Stop tuition increases

Gov. Matt Bevin has vowed to dismantle Kynect. Photo by Adam Pennavaria | Staff

Editorial Staff

There’s been a trend in recent years of looking at higher education through the eyes of an economist, comparing higher education to an investment.

However useful this analogy is, people should remember that students are not investors, and providing higher education should not be a money-making venture.

Still, money is at the forefront of the issues for higher education, and it has been plastered all across Kentucky media since Gov. Matt Bevin announced 9 percent cuts to higher education in January. This has since been reduced to a 4.5 percent cut, which will take place in the next fiscal year.

Leading economists at UK believe this will lead to tuition increases.

“I would expect tuition to increase even without the budget cuts,” said Kenneth Troske, senior associate dean in the Gatton College of Business and Economics.

Moreover, analyzing state appropriations and enrollment suggests that tuition will need to increase at a higher rate than last year, assuming other factors stay constant.

But few are willing to question the consistency of those ‘other factors,’ and although it sounds perfectly reasonable that UK needs to offset decreases in state support, this isn’t strongly supported. 

The university’s finances are booming — credit upgrades, growing revenue on many fronts, and tripling of cash and cash equivalents within three years – so why must UK keep raising tuition for students?

If the rising costs went toward a growing collection of top-notch faculty, no one would complain. But this is not the case.

Troske said the Gatton College has seen more adjunct faculty and an increasing student to faculty ratio.

“That means bigger classes. There’s evidence to suggest that bigger classes hurt students’ ability to succeed and finish, and it’s certainly the case that it’s harder to get into classes — and that can slow students down from finishing,” Troske said. “None of those are good things.”

According to UK professor of economics Chris Bollinger, UK has many new expenditures in the past decade which are in need of funds.

“Some of the things that we’re doing with that extra money are important, … like the Graham Career Center, the placement center for the entire university, … and we’ve added things like Mathskeller,” Bollinger said. “There are some other things that have had to be added that I’m not as convinced personally that they’re valuable. For example, we now have a much larger internal statistics tracking, number-crunching group than we had (in the past).”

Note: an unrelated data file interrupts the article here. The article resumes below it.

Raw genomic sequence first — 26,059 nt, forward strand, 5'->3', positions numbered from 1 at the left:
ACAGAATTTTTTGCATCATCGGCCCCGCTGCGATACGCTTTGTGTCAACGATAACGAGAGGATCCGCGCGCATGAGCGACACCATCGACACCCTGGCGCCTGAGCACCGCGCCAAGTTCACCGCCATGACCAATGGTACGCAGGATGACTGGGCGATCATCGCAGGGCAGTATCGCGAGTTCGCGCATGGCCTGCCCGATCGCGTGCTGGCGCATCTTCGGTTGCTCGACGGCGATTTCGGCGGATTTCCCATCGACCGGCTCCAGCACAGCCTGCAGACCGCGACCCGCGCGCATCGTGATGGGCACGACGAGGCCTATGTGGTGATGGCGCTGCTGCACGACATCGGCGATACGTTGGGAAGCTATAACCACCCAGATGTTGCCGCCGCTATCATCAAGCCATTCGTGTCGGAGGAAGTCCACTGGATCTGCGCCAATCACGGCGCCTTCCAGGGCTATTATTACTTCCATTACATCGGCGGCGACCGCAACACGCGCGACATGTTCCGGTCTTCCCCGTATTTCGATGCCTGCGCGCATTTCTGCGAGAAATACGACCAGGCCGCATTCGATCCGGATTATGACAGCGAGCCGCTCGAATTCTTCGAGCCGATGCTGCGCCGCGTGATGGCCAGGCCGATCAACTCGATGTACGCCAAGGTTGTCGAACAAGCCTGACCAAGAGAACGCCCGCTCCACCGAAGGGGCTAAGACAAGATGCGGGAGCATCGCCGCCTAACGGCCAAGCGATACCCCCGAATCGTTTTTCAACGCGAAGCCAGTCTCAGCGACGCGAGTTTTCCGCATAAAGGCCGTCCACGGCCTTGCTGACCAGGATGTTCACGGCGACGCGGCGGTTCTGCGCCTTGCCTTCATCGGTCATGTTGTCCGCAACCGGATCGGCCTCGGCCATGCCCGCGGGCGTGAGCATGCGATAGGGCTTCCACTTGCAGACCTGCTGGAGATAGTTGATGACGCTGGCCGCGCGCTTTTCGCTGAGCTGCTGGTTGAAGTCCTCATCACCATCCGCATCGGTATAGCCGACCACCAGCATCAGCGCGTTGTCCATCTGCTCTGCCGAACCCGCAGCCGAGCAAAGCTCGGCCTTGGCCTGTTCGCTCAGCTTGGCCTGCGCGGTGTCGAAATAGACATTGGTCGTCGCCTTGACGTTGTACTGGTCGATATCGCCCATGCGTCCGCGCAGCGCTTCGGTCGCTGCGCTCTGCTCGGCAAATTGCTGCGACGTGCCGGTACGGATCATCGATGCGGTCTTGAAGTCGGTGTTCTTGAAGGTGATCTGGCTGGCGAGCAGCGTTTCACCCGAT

Bollinger said a big driver of this increase is due to more stringent regulations from accreditation agencies.

“Maybe some of that stuff isn’t really our mission? Maybe some of that stuff is a lot of work for not a lot of real benefit to the students? Great discussions can be had about that,” he said.

The Kentucky Kernel’s contribution to that discussion is that costs for higher education need to stop rising, one way or another. As far as tuition goes, something must be done to keep costs down – even if it means halting non-academic growth or cutting things like internal analytics, administrative payroll or capital projects.

No one wanted budget cuts, but now the university is unfortunately forced to raise revenue or restrict expenditures. The first priorities for higher education should be quality and accessibility, and since instructional quality has been sacrificed despite increased tuition in recent years, the choice is clear — reduce expenses.

UK students from across campus agree.

“I do think (tuition increases) is a problem,” said Josh Carroll, a computer engineering freshman. “I think it’s just a huge barrier to entry for going to a college.”

Ines Elena, a freshman international student double majoring in psychology and communication, said tuition increases will probably keep students from coming to UK from her home country, Spain.

“We have a really good education here, and I think that right now we pay for what we have. I don’t know if it increases, is (UK) going to stay the same or is it going to get better?” she said.

Anna Zeek, an out-of-state pre-nursing freshman, was upset to hear that out-of-state students have been seeing higher increases in tuition.

“Increasing tuition makes it a lot harder for me to want to come here — as much as I love UK — just because of the overall costs and being able to afford UK is difficult … I feel like I’m being cheated.”

Email [email protected]